A tired looking seagull landed on the roof of my parent’s cottage on Tuesday morning... it was obvious he was in some distress. The kids were the first to notice the bird and we watched off and on over the next hour as the life slowly drained out of him until his head flopped over and he was dead.
Death of any kind is a sobering thing.
Jonathan Edwards, when barely 20 years old, resolved this:
“Resolution 9. Resolved, to think much on all occasions of my own dying, and of the common circumstances which attend death.”
North America is a deathless culture. We have sanitized and secularized death to the point that we only need think of it for a few brief moments at a “memorial service.” But our Bibles are full of reminders of the brevity of life. Life is compared to a mist, a flowering plant, grass, a vapour – things that are here but for a moment. We fool ourselves into thinking 80 or 90 years is a long time. Just ask the resident of a nursing home how fast their life went.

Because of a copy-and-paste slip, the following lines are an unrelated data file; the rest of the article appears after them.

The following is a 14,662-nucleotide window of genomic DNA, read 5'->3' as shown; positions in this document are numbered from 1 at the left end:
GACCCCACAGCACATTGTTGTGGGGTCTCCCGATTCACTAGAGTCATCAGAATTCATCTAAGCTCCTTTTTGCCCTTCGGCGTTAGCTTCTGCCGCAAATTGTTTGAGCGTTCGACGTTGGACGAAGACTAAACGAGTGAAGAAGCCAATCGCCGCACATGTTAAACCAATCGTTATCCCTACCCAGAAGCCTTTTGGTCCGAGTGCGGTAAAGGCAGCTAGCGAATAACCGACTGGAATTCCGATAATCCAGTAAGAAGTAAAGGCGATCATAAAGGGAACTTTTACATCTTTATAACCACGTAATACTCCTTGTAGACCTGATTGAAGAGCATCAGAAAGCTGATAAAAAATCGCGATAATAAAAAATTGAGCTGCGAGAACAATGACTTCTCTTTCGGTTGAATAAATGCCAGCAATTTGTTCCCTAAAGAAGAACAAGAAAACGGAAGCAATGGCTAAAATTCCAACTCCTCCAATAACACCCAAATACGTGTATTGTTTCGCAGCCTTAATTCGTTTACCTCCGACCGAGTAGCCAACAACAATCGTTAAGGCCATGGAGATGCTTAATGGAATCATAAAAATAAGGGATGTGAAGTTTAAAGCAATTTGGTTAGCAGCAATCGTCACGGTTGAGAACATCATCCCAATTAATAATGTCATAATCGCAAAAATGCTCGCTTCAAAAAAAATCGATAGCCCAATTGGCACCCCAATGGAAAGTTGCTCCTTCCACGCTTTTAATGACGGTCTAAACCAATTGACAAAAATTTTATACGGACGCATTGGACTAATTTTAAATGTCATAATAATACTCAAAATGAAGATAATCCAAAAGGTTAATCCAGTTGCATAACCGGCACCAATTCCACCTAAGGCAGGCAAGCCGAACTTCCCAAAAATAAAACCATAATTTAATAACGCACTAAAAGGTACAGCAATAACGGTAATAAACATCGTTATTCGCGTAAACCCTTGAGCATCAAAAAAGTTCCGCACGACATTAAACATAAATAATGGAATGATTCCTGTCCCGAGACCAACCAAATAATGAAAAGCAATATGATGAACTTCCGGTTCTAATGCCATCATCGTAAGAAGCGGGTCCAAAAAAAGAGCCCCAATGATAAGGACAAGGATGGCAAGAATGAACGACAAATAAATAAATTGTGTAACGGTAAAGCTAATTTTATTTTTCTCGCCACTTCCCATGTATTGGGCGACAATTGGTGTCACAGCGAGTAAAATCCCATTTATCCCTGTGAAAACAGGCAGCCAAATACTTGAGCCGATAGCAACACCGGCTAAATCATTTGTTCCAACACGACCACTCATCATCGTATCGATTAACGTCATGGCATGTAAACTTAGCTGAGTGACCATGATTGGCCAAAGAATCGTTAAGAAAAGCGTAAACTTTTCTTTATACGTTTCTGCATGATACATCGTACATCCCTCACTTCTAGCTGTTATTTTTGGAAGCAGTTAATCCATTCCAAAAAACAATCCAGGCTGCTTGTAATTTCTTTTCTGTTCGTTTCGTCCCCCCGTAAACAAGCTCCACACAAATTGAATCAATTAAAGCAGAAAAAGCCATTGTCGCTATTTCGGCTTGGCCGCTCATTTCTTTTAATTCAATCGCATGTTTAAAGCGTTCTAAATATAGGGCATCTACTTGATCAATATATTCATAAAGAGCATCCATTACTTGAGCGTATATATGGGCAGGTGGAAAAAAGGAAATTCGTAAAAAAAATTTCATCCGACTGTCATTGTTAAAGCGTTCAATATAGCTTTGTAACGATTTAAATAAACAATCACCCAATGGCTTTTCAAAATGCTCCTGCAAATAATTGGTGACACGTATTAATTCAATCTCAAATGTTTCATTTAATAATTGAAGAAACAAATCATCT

Are you prepared to die?
Have you thought of how your heart will one day wear out and perhaps how you will face with some awareness the inevitable cessation of your body’s life? Have you pictured the world without you? Have you imagined what others will summarize as “your life” when they gather a few days after your expiration to remember you?
Are these morbid thoughts?
I do not think so. They are real thoughts. One day I shall die (unless the Lord returns during my life) and at that moment I will stand before the Maker of all things. Am I prepared to look upon glory?
Did that seagull wake up Tuesday morning knowing it would die? I don’t have a clue. But I do know that 10 out of 10 humans will die.
Why shrink from thinking about the inevitable?
We need more Christians that “sober up” with a good meditation on their own death – who then live with more zeal and more passion to redeem every day God blesses them with in this life.